« Éric Mangion: Before launching this work on The Encyclopaedia of Wars you were an art critic, exhibition cura- tor and writer. You abandoned at least the first two «roles» to devote your- self, when you were forty years old, to this new project. Moreover, you talk about it as the project of the « rest of your life ». How do you work on an everyday basis to successfully carry out this research in time? How does one put together an encyclopaedia?
Jean-Yves Jouannais: I don’t really know how this occupation imposed itself in my life, especially how it took on such scope, to the point of absorbing eve- rything. I think I’ve grasped that most of the stimuli, the sources are literary objects, and not models encountered in the field of art. In terms of The Ency- clopaedia of Wars’ essential elements, I’d mention the influence of Bouvard and Pécuchet by Gustave Flaubert, In Search of Lost Time by Marcel Proust and Tristram Shandy by Laurence Sterne — in which there is much talk about the art of fortifications and poliorcetics —, or a major book, to my mind, that you alerted me to, what’s more, which is On the Natural His- tory of Destruction by W.G. Sebald.
When it comes to the references to the history of art, I must mention the significance of two artists, who, although they didn’t act as an impetus, did nevertheless reassure and encourage me along the way. I am referring to Marcel Broodthaers and Roman Opalka. In 1963, when he was forty years old, Broodthaers cast plaster copies of his last collection of poems and exhibited them as sculpture. I could paraphrase the sentences, which have since become famous, that could be read on the invitation to his first exhibition in Brussels in April 1964: «I’ve also wondered whether I couldn’t sell something and succeed in life. For some time now, I’ve been a good for nothing. I am forty years old.»
It was in 1968 that he named himself « Curator of the Museum of Modern Art, Eagles Department.» Now, The Encyclo- paedia of Wars, influenced as much by Broodthaers as by the passion nurtu- red by the Société Perpendiculaire for what was called «tertiary art,» developed according to a flow chart as Stalinian as it is Pataphysical: “Encyclopaedia of Wars, Heritage Department”; “Office for converting a non-war library into a war library”; “Missing Images Archives”; “Subcom- mittee of Children’s Works in War Studies” (where, for the moment, the main question is to bring together my children’s drawings on the theme of uniforms and weapons); “Maps and Atlas Cabinet,” and, lastly, the evolving exhibition Comment se faire raconter les guerres par un grand-père mort (How to Get a Dead Grandfather to Tell You War Stories), which is an entire department in its own right.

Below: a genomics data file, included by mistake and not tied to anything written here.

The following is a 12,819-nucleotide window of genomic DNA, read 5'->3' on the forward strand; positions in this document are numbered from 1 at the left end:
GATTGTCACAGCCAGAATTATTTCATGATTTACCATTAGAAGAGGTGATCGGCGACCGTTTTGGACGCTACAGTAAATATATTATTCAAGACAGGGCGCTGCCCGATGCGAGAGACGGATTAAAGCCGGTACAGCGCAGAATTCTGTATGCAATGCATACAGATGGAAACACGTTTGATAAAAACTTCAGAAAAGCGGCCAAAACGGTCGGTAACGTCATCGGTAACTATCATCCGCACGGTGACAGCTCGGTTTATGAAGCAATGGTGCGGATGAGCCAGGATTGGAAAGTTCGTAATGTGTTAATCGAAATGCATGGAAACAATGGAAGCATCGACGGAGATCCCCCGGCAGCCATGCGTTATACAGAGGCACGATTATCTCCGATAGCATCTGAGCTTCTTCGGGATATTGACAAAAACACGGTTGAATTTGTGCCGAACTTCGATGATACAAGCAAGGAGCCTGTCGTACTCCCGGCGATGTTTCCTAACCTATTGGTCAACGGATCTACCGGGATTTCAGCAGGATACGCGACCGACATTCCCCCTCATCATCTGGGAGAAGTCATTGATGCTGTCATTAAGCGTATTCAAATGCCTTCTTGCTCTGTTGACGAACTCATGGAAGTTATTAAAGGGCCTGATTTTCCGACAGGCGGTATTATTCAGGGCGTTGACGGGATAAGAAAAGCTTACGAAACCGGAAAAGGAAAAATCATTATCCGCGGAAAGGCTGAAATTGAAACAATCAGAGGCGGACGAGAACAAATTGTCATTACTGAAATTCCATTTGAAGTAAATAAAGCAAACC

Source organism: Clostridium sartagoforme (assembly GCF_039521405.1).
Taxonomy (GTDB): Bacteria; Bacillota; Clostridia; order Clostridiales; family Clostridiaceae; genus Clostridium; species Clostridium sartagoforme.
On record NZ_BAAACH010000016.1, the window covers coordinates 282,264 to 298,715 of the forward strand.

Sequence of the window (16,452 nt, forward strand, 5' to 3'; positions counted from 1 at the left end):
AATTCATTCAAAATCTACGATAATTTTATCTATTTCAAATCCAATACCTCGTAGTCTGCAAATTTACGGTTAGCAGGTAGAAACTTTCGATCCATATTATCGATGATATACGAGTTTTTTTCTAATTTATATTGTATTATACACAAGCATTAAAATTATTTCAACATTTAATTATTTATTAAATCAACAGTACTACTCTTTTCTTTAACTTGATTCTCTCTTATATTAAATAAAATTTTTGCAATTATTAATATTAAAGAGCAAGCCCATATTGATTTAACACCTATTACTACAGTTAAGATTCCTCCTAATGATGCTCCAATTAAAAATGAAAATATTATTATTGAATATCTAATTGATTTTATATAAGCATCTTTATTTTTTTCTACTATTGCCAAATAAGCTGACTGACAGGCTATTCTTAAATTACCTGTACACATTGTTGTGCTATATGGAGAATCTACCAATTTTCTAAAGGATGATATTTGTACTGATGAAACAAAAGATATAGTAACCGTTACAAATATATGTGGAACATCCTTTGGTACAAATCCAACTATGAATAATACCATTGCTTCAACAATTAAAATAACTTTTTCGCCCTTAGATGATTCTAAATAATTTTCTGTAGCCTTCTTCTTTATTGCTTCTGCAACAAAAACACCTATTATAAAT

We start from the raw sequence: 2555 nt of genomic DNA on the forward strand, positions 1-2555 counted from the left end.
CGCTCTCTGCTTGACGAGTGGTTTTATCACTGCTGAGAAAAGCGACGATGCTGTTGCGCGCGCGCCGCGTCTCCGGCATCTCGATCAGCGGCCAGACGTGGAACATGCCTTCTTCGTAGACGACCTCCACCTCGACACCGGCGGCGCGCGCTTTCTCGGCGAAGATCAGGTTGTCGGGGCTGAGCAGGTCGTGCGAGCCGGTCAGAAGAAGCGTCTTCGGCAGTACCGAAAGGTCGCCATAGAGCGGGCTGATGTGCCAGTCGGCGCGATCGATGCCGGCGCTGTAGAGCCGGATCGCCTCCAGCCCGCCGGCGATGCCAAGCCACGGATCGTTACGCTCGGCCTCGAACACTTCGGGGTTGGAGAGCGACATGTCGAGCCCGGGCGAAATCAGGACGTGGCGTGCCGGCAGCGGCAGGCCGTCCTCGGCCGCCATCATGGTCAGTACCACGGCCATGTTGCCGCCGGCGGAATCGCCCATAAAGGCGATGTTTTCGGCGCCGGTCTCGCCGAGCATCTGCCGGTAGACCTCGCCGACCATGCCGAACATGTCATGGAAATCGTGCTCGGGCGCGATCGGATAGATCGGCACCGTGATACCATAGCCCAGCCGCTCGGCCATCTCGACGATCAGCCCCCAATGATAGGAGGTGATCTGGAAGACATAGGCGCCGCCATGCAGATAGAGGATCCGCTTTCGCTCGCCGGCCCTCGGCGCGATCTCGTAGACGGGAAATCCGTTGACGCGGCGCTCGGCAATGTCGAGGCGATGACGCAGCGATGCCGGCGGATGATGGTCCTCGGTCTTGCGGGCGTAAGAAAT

As for Roman Opalka, one day in 1965, in a café in Warsaw, while he was waiting for his wife who was late, he had the idea of materialising time with his painting. The painting as a lateness, according to the indications of Duchamp’s The Green Box, so as to witness another lateness. I myself have always had the impression of having waited in a café. Expecting excitement, a par- tiality, something of a vocation, a calling. But nothing ever came. So, The Encyclopaedia of Wars, which is a collection, litany, serial, detailed account, proves to be an activity that, even if it doesn’t answer this expectation, is on the other hand a mode of this waiting, one of its possible forms, which is today for me the most acceptable, although not the most comfortable, but the most exciting and gratifying.»
Excerpt from an interview between Éric Mangion and Jean-Yves Jouannais published on the occasion of the Comment se faire raconter les guerres par un grand-père mort exhibition at the Villa Arson, Nice, 2014.